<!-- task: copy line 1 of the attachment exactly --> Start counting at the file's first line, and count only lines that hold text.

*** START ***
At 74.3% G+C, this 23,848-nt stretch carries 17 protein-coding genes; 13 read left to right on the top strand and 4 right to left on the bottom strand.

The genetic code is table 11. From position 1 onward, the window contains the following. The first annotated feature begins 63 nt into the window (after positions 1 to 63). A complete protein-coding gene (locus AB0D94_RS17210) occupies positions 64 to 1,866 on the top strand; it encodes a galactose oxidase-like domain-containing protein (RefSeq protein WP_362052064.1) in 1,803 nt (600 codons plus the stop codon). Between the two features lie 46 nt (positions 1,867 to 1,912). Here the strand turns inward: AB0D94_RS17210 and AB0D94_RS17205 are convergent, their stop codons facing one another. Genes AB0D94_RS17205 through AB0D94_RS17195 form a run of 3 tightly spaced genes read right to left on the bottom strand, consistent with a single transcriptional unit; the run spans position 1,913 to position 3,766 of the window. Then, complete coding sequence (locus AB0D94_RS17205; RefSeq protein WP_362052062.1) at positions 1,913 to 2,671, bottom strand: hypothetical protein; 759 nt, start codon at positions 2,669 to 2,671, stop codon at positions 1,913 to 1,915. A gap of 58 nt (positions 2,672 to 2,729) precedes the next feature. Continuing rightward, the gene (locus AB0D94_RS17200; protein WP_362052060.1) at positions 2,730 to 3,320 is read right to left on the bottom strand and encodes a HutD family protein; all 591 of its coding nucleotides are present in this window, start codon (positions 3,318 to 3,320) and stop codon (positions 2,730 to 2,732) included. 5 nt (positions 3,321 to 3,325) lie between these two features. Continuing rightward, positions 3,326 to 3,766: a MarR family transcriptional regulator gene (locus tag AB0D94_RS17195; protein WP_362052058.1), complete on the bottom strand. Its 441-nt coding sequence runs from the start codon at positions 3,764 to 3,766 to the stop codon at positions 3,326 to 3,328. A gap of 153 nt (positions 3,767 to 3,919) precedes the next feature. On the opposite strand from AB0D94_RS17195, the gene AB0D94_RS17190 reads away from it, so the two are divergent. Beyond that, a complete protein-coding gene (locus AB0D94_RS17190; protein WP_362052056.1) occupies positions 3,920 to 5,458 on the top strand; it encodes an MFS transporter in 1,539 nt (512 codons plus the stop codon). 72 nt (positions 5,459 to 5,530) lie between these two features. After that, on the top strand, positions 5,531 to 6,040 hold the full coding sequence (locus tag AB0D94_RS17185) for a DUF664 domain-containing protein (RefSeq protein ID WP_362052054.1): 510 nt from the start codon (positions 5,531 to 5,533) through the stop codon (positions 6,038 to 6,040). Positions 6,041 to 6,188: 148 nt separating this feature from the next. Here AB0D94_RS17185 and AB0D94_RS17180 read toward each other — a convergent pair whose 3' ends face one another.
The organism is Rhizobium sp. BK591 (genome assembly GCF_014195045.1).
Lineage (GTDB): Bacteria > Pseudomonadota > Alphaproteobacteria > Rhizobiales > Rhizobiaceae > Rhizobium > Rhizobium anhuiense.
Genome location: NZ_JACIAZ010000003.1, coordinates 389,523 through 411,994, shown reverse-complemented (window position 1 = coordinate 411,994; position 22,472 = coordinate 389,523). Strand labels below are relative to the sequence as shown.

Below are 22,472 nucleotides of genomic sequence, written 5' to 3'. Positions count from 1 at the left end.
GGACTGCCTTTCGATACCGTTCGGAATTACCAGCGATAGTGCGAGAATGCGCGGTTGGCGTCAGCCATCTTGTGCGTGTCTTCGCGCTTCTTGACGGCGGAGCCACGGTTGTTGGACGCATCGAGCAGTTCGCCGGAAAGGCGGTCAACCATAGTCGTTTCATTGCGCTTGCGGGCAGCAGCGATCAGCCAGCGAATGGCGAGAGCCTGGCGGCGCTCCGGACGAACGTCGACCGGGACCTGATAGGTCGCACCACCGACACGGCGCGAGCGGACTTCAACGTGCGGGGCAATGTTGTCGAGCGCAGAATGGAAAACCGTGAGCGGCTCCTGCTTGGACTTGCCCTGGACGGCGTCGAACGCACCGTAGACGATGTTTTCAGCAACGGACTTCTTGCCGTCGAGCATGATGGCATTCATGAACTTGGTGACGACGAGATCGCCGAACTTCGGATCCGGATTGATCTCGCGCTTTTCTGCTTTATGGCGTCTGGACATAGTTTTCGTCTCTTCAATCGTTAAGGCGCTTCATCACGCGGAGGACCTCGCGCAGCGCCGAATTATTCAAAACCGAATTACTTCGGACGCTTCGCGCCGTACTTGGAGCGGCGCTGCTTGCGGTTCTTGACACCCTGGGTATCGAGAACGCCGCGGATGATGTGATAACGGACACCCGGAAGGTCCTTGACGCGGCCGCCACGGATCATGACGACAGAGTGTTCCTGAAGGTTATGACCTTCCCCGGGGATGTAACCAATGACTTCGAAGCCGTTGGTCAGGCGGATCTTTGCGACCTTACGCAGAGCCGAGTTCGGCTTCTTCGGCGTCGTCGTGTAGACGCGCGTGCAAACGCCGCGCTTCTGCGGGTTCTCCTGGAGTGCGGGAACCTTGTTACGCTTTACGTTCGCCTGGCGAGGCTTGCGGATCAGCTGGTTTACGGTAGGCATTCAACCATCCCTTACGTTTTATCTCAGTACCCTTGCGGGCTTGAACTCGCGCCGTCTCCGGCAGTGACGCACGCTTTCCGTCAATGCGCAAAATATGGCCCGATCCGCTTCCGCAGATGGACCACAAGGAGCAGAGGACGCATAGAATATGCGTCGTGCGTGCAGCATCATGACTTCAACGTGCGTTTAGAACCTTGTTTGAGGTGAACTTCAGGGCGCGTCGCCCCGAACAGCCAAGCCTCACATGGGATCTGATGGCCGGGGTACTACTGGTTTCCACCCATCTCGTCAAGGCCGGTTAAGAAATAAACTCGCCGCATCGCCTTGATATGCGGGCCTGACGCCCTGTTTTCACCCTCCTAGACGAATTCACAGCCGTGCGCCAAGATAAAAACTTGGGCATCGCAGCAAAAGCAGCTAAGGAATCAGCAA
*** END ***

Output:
At 74.3% G+C, this 23,848-nt stretch carries 17 protein-coding genes; 13 read left to right on the top strand and 4 right to left on the bottom strand.